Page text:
two - set difference python

Difference between a-= b and a=a-b in Python (2)

I have recently applied this solution for averaging every N rows of matrix. Although the solution works in general I had problems when applied to a 7x1 array. I have noticed that the problem is when using the -= operator. To make a small example:

import numpy as np

a = np.array([1,2,3])
b = np.copy(a)

a[1:] -= a[:-1]
b[1:] = b[1:] - b[:-1]

print a
print b

which outputs:

[1 1 2]
[1 1 1]

So, in the case of an array a -= b produces a different result than a = a - b . I thought until now that these two ways are exactly the same. What is the difference?

How come the method I am mentioning for summing every N rows in a matrix is working e.g. for a 7x4 matrix but not for a 7x1 array?

Internally, the difference is that this:

a[1:] -= a[:-1]

is equivalent to this:

a[1:] = a[1:].__isub__(a[:-1])
a.__setitem__(slice(1, None, None), a.__getitem__(slice(1, None, None)).__isub__(a.__getitem__(slice(1, None, None)))

while this:

b[1:] = b[1:] - b[:-1]

maps to this:

b[1:] = b[1:].__sub__(b[:-1])
b.__setitem__(slice(1, None, None), b.__getitem__(slice(1, None, None)).__sub__(b.__getitem__(slice(1, None, None)))

In some cases, __sub__() and __isub__() work in a similar way. But mutable objects should mutate and return themselves when using __isub__() , while they should return a new object with __sub__() .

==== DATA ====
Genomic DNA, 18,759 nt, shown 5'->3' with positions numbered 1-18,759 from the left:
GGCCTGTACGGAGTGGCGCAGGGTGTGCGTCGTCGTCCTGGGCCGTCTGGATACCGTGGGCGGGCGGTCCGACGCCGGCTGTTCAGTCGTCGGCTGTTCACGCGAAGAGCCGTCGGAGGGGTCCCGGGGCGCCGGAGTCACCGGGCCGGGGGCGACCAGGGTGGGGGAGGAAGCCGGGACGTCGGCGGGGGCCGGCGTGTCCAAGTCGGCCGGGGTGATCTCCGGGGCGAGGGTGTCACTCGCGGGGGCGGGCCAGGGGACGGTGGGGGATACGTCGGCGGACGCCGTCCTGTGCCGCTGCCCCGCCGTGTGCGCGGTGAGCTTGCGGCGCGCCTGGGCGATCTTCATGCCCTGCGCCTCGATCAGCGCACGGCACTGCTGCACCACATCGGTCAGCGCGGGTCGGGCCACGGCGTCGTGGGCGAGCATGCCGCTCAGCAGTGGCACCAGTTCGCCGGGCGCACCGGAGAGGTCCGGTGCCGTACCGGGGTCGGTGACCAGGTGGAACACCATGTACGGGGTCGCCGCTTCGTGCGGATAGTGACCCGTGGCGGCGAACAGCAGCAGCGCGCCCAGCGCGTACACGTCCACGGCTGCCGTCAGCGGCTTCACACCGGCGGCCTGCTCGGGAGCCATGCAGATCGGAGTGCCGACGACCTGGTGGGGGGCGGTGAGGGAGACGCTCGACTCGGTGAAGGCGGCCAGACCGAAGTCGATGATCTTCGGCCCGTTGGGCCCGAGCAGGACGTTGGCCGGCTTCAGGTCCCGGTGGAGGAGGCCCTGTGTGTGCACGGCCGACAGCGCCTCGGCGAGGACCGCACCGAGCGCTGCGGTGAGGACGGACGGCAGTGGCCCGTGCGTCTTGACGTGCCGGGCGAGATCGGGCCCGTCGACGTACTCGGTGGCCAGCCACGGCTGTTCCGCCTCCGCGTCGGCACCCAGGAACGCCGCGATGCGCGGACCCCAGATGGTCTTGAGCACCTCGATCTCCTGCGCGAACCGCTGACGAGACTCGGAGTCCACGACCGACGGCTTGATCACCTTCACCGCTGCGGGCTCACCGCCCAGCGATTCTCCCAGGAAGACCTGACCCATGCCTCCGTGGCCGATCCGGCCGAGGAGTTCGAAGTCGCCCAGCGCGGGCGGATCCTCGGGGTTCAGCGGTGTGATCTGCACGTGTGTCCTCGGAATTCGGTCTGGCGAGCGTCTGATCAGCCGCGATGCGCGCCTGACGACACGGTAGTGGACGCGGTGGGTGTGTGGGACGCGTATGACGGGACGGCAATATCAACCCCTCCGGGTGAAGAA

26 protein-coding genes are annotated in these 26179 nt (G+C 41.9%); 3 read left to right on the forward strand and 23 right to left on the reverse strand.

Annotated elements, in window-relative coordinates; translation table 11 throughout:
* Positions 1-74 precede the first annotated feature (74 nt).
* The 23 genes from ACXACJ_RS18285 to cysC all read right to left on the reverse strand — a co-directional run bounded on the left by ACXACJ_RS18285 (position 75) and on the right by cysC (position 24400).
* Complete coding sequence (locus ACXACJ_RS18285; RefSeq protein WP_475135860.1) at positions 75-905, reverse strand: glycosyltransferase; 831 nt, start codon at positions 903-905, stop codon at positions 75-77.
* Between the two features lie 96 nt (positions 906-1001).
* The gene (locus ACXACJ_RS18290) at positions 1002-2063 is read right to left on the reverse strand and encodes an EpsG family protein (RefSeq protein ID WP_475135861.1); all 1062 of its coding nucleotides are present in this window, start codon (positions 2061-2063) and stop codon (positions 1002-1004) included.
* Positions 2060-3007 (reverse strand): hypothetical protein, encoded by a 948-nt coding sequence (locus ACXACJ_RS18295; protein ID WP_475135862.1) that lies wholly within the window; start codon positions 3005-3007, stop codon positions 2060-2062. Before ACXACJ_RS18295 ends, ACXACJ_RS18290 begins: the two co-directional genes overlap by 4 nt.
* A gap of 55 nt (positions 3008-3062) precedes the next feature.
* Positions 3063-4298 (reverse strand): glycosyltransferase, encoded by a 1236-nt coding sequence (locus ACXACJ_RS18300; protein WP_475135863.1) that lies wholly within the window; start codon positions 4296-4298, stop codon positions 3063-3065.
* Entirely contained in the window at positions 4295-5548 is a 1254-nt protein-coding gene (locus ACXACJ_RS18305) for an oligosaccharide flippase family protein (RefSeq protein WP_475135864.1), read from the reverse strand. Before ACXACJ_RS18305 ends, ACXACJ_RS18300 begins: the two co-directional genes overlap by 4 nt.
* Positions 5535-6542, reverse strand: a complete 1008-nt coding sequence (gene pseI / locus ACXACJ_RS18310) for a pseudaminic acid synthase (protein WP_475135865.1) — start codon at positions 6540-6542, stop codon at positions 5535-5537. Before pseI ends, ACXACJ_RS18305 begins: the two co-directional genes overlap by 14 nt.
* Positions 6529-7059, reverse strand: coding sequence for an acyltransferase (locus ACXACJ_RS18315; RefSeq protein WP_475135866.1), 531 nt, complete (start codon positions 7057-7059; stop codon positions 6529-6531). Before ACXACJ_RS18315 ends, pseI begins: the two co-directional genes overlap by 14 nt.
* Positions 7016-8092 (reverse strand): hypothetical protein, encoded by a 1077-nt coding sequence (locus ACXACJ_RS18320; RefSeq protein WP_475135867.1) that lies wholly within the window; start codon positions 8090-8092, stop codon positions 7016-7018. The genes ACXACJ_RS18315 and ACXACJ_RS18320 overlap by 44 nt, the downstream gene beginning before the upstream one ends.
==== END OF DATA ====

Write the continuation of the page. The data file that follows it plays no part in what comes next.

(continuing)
Applying slice operations on numpy objects creates views on them, so using them directly accesses the memory of the "original" object.

The docs say :

The idea behind augmented assignment in Python is that it isn't just an easier way to write the common practice of storing the result of a binary operation in its left-hand operand, but also a way for the left-hand operand in question to know that it should operate `on itself', rather than creating a modified copy of itself.

As a thumb rule, augmented substraction ( x-=y ) is x.__isub__(y) , for IN -place operation IF possible, when normal substraction ( x = x-y ) is x=x.__sub__(y) . On non mutable objects like integers it's equivalent. But for mutable ones like arrays or lists, as in your example, they can be very different things.